- Challenges and Opportunities
- A Blueprint for the Future, Via Centralized Performance Data
- Evaluation Criteria
- Performance Data Vendors / Solutions
- Developing a Performance-Oriented Culture
- About Jon Collins
This report is aimed at VPs of engineering, CTOs, principal architects, SREs, and heads of operations and development in organizations looking to deliver technology-based innovation at scale.
Across the board today, organizations are looking towards digital transformation; that is, the ability to deliver technology-based innovation at scale. Enterprises are adopting multiple approaches—microservices, serverless, and multi-cloud architectures—alongside best practices such as DevOps. Each approach brings a great deal of potential but also creates headaches for ongoing operations and management.
While innovation teams may benefit from increased flexibility and agility, consequences can be felt in terms of operational visibility and overall business risk. Resulting applications are highly fragmented and dynamic yet still need to be treated as manageable units of function.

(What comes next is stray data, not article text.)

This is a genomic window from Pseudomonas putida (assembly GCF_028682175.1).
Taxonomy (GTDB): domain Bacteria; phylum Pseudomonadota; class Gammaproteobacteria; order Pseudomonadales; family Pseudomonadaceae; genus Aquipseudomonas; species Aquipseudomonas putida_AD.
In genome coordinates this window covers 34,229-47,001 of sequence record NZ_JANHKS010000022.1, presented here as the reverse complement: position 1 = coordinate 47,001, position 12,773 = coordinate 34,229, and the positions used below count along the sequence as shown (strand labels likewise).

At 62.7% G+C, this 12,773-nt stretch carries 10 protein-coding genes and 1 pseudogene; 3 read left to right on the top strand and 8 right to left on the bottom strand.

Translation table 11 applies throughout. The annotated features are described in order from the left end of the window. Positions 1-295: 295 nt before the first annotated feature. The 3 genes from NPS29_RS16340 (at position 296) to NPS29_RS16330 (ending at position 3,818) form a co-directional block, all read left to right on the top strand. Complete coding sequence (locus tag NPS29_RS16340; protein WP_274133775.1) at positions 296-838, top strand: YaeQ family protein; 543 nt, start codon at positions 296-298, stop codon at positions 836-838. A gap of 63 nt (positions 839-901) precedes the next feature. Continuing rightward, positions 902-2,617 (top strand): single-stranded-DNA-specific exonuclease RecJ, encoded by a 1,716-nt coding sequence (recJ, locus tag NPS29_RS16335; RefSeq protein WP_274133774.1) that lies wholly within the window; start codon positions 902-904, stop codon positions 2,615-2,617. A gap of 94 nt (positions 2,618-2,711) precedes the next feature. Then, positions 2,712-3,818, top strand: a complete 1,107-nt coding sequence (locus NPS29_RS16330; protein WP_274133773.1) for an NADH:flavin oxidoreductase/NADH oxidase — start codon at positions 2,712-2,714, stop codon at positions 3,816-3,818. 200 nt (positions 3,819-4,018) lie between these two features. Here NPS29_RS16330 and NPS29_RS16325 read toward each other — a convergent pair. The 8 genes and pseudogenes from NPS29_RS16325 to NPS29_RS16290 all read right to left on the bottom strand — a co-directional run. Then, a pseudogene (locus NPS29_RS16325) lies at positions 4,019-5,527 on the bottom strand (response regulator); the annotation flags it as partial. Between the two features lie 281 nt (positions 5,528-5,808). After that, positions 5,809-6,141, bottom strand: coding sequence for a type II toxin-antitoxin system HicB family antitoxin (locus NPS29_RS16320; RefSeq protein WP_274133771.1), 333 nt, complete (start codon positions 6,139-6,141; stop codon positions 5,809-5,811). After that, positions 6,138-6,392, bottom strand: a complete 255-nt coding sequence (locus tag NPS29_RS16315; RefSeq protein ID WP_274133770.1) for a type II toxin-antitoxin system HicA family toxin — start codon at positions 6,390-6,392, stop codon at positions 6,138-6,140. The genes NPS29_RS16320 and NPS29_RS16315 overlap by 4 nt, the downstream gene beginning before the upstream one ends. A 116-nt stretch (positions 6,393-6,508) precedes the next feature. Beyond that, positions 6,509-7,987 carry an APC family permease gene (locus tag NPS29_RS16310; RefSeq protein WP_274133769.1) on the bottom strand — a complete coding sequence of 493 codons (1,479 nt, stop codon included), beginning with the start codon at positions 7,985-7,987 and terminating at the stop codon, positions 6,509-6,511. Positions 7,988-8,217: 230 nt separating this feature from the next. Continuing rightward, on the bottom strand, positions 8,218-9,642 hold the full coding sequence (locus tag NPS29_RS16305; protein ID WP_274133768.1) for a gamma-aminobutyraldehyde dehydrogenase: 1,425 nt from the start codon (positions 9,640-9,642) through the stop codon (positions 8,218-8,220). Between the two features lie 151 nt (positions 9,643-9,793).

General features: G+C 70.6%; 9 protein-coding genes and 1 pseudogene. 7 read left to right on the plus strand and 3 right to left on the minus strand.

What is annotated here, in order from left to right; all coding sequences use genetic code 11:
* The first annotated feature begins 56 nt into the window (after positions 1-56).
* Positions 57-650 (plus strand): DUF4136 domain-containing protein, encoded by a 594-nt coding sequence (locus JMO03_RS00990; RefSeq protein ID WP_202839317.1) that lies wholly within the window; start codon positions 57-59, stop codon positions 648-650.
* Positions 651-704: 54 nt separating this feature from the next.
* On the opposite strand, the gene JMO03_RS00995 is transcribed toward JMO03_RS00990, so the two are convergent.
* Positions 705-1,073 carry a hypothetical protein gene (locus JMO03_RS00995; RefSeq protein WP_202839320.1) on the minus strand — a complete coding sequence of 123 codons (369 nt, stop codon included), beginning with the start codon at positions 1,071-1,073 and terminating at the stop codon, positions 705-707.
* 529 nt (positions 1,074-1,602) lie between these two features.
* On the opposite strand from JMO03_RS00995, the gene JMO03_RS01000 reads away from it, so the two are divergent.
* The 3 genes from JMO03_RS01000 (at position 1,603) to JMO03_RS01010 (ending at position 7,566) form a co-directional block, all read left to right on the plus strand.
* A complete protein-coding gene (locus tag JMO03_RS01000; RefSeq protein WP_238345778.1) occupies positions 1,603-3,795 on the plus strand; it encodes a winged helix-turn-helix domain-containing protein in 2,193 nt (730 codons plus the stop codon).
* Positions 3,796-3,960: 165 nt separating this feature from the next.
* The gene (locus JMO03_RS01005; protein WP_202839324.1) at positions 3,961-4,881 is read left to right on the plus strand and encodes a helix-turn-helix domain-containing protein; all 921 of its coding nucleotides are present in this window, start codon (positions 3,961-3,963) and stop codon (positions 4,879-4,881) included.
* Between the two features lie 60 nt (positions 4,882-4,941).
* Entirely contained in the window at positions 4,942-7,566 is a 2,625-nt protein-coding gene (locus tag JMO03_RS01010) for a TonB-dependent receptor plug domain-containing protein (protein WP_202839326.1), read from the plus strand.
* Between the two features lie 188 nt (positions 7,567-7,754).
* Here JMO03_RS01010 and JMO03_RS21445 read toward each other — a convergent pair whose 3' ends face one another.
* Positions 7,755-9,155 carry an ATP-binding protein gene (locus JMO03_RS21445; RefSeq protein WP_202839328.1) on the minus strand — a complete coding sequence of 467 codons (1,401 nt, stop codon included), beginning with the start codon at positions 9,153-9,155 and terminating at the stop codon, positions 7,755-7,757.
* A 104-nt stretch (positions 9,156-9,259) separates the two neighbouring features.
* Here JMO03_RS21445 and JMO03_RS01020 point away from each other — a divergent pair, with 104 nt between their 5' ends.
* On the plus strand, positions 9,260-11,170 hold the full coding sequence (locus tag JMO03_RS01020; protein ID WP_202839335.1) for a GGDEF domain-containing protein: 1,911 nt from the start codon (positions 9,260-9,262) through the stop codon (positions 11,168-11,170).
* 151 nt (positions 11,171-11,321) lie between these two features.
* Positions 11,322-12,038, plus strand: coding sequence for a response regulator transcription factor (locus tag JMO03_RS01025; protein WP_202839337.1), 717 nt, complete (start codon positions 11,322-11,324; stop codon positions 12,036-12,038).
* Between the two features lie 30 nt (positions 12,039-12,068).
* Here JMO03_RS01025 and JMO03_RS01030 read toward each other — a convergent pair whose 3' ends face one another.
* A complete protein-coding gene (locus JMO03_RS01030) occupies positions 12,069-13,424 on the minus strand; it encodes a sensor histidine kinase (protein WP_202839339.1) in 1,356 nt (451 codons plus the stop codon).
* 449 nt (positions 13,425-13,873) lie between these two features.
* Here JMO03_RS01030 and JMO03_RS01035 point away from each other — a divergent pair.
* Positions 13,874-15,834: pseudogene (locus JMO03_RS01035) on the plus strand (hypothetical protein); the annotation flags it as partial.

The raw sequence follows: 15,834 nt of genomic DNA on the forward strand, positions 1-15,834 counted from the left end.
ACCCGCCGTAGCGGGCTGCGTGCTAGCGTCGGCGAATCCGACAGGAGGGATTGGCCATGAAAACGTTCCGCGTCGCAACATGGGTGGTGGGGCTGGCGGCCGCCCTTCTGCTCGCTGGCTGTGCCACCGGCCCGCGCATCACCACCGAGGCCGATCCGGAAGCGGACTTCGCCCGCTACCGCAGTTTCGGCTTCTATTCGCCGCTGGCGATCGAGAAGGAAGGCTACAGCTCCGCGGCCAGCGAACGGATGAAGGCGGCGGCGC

Performance data generated by applications, services, and infrastructure is increasing exponentially. The question is not whether such information exists, but how to make the best use of it. Traditional approaches based around siloed data stores impact efficiency and increase risk. Meanwhile, breaking down these siloes, both technically and culturally, creates an opportunity for proactive, predictive operations, driving innovation and transformation.
Figure 1. More Mature DevOps Organizations Make Greater Use of Performance Data
Figure 1 represents data from a GigaOm survey of enterprise technology decision-makers, assessing an organization’s use cases for monitoring performance data and categorizing the results by level of DevOps experience. In general, we can see that more mature organizations make greater use of performance data, across technical and business-facing measures. Performance data is cumulative, with the ultimate goal being the ability to provide the information stakeholders need to do their jobs. For example, monitoring and metrics data can be used to see problematic events or trends, but often the underlying log data needs to be accessed to identify the root cause.
To deliver on this goal, organizations need an approach that brings together centralized performance data management capabilities and a performance improvement culture. This paper looks to help organizations understand the benefits of this approach and what to look for in solutions.